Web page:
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Brilliant Failure Reviews

Brilliant Failure: Heaven’s Gate (Michael Cimino, 1980)

A scene in Michael Cimino’s epic Western, Heaven’s Gate (1980), always reminds me of the terrorist attacks of 9/11 ­– the fall of the Twin Towers, man’s almost primitive need for contact in a time of extremis (extremis most of us could never imagine), his endless fight for survival.

Much has already been said and written of those final messages to loved ones from the victims of the 2001 attacks – what makes the messages unique, what makes them universal.

US film critic Roger Ebert, in his review of Ang Lee’s Brokeback Mountain (2005), wrote that: “The more specific a film is, the more universal it becomes.” Brokeback wasn’t simply about gay cowboys. It was about yearning – for “something” else, something different. An entirely fulfilled new life. The more the movie “understands individual characters, the more it applies to everyone” was how Ebert explained this storytelling effect. Similarly, the final words from victims in the Towers to loved ones were intensely personal but widely understood, stark in their desperation, bravery and yes, even serenity.

When hired killer Nate Champion (Christopher Walken) meets his flame-scorched, smoke-filled, bullet-ridden end in Heaven’s Gate, he finds time to scribble a note, later read aloud by Marshal James Averill (Kris Kristofferson, a stoic if enigmatic presence throughout) to Ella (a whorehouse madam, played by Isabelle Huppert). It’s a simple note really, including the words: “It don’t look as if there is much chance of my getting away. I hope they did not hurt Ella. The house is all fired. Goodbye, Ella and Jim, if I never see you again. Nathan D Champion.”

© 1980 Partisan Pictures

Not much chance of my getting away. If I never see you again …

Charles Elton, in recent biography Cimino: The Deer Hunter, Heaven’s Gate and the Price of a Vision (Abrams Press), talks of the “final version” of the Heaven’s Gate script, and says Averill “finds himself on the other side of the law from old friend Nate Champion, who has become a vigilante for the Stock Growers Association”. The Association, as portrayed in Cimino’s film, hire a mob to systematically and “publicly wipe out”, shot or hung, an influx of immigrant settlers, alleged cattle rustlers, during the range conflict of the early 1890s known to history as the Johnson County War.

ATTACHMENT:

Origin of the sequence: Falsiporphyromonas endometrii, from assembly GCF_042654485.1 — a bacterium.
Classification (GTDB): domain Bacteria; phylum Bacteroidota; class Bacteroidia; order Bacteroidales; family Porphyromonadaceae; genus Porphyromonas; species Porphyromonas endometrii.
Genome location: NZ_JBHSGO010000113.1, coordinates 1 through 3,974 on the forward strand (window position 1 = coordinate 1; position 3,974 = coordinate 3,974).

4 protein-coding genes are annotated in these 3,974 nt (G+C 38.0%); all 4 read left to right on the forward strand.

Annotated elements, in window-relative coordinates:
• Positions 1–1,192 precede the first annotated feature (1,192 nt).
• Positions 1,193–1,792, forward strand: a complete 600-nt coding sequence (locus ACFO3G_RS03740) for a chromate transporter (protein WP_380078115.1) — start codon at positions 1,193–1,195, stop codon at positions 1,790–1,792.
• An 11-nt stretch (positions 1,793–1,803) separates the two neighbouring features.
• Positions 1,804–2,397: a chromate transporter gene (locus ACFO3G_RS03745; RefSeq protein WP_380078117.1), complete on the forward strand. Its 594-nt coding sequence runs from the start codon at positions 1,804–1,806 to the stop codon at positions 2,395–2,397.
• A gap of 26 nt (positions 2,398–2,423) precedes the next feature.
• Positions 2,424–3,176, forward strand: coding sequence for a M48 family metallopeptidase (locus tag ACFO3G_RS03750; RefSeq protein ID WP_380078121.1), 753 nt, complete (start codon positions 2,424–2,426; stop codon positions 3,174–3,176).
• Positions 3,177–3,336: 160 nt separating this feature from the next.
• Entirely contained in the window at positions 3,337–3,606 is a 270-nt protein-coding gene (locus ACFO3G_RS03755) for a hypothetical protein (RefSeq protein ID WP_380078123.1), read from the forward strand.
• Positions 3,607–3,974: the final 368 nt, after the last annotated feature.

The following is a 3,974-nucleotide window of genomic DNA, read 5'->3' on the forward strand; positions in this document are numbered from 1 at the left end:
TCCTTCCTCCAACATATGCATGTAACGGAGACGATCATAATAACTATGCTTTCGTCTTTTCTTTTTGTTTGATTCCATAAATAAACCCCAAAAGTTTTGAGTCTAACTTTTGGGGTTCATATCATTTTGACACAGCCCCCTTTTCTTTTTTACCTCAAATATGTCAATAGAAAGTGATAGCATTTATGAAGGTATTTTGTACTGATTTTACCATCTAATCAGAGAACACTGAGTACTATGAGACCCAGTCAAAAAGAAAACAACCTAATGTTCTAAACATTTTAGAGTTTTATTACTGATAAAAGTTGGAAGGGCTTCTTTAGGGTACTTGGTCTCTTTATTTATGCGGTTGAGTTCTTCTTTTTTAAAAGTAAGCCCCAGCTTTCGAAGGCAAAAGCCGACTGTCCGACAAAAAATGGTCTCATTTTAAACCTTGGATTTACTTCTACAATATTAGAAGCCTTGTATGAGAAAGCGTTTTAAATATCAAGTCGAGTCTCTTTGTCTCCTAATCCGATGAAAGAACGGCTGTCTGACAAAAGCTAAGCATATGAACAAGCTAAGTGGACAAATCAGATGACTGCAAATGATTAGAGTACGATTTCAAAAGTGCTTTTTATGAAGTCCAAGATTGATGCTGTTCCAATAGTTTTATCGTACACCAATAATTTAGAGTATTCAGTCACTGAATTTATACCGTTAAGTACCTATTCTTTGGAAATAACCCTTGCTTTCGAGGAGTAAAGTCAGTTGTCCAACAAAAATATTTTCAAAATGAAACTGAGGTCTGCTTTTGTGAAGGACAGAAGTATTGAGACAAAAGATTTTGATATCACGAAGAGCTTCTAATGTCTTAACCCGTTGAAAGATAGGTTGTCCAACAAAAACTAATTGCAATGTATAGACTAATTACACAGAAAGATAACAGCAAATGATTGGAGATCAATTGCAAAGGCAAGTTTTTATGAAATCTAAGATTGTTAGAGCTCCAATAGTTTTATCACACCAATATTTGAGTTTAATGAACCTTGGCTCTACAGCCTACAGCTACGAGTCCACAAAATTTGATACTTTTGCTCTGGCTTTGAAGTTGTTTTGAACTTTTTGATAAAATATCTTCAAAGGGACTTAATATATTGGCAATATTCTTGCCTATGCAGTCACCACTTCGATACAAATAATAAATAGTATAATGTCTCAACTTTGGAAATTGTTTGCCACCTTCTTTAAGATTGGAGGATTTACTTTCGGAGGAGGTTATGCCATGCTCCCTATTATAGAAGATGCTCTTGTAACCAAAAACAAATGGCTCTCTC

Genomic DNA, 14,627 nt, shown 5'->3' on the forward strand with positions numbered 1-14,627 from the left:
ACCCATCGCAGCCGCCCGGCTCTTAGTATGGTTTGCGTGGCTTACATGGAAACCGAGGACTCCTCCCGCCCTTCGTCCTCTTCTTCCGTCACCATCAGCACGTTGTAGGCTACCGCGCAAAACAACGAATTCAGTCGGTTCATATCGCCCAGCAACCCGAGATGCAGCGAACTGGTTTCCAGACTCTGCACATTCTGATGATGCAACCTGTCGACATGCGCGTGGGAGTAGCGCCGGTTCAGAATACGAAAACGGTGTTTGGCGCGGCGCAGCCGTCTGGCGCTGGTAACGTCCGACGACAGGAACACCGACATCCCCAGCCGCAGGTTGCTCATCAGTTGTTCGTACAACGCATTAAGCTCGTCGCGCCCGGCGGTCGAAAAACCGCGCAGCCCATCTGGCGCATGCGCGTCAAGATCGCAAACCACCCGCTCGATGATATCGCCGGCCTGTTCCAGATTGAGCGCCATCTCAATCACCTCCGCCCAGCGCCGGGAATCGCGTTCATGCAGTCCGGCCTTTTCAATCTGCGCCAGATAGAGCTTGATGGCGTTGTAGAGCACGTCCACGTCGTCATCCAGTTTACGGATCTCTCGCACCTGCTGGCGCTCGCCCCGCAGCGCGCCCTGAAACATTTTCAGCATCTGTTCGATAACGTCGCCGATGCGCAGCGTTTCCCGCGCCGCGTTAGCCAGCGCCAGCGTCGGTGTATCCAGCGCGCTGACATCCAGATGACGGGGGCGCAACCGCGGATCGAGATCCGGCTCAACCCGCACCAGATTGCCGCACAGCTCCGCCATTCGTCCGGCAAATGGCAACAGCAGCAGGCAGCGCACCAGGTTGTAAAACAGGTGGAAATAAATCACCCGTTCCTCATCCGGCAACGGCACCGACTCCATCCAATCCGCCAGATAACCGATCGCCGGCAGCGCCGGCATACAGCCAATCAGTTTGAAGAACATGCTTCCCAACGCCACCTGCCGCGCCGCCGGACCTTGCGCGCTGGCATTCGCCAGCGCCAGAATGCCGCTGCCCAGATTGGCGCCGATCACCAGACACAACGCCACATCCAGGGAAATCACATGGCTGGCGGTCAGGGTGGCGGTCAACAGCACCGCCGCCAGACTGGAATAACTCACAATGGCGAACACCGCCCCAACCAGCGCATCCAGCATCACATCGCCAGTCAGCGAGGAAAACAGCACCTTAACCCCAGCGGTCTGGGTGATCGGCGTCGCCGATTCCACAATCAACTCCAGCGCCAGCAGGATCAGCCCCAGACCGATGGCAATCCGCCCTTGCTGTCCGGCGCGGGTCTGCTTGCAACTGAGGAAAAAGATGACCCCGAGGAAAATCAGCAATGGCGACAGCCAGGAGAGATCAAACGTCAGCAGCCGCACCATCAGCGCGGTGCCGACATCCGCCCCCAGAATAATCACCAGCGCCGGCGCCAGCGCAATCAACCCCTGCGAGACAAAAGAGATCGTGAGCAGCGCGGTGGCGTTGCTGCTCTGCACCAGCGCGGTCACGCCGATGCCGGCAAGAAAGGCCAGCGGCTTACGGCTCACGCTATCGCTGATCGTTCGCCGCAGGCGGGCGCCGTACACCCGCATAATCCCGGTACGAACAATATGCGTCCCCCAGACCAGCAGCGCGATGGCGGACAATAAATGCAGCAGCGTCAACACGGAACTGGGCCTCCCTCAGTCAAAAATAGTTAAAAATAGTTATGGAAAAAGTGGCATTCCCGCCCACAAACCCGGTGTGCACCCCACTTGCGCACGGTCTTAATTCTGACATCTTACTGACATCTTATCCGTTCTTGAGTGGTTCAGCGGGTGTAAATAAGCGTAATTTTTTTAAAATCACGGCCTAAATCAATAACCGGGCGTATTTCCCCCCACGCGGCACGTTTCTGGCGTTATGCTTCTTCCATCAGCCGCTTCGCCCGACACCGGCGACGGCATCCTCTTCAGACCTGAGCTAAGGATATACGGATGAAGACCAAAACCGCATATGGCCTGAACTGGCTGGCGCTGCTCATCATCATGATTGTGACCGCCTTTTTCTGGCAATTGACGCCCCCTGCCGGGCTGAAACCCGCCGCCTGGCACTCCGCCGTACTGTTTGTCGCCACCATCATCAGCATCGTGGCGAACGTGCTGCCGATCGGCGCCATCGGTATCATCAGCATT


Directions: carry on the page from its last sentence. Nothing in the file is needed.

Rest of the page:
In early versions of the script, detailed by Elton, Champion worked for Averill. The real-life characters were very different people. But, despite how they are referred to in the movie, were Nate and Jim really “friends”? For me, what makes Nate’s final note even more poignant and powerful was that he and Jim were closer to sworn enemies.

Hired gun Nate is a man who seems to like the idea of civilization, and wallpaper, and, like Jim, he has a thing for hats and boots, and neck ties. But they competitively and combatively share Ella’s company and more, both drinking out of her fine china cups, and are firmly on opposite sides of the war, at least until Nate falls foul of the Association – the men who are “gobbling up the whole state” (Wyoming).

© 1980 Partisan Productions

Or at least that’s how it all looks to me, viewing the “final” version of the film, after its disastrous initial release, its mauling by critics, its subsequent recut and re-release, its ragged reputation as the “movie that almost killed off a studio (United Artists)” and its eventual restoration. The 2012 Criterion Collection’s “full director’s cut” runs at 216 minutes. The version I most recently watched, available on Amazon Prime, runs 220, including the intermission. If you go down the Amazon route, you might smile at the film being described succinctly as: “Drama. Western. Ambitious. Gritty.”

The truth of Heaven’s Gate is that it is neither the “disaster” it was condemned to be, nor the perceived “masterpiece” of its resurrection. It is, though, a marvellously-detailed film, driven by a complete and committed artistic vision, creating ripples of significance beyond its time and specific setting. For cattle barons versus homesteaders read ruthless money-men versus desperate working families; individual hopes and dreams versus a military-industrial machine. In short, contemporary relevance, as it’s still a battle for survival out there.

By Callum Reid

has reviewed film since 1989 and a Tuesday morning press screening of Andrew Davis' The Package. Since then he has watched a number of better movies, and a few worse.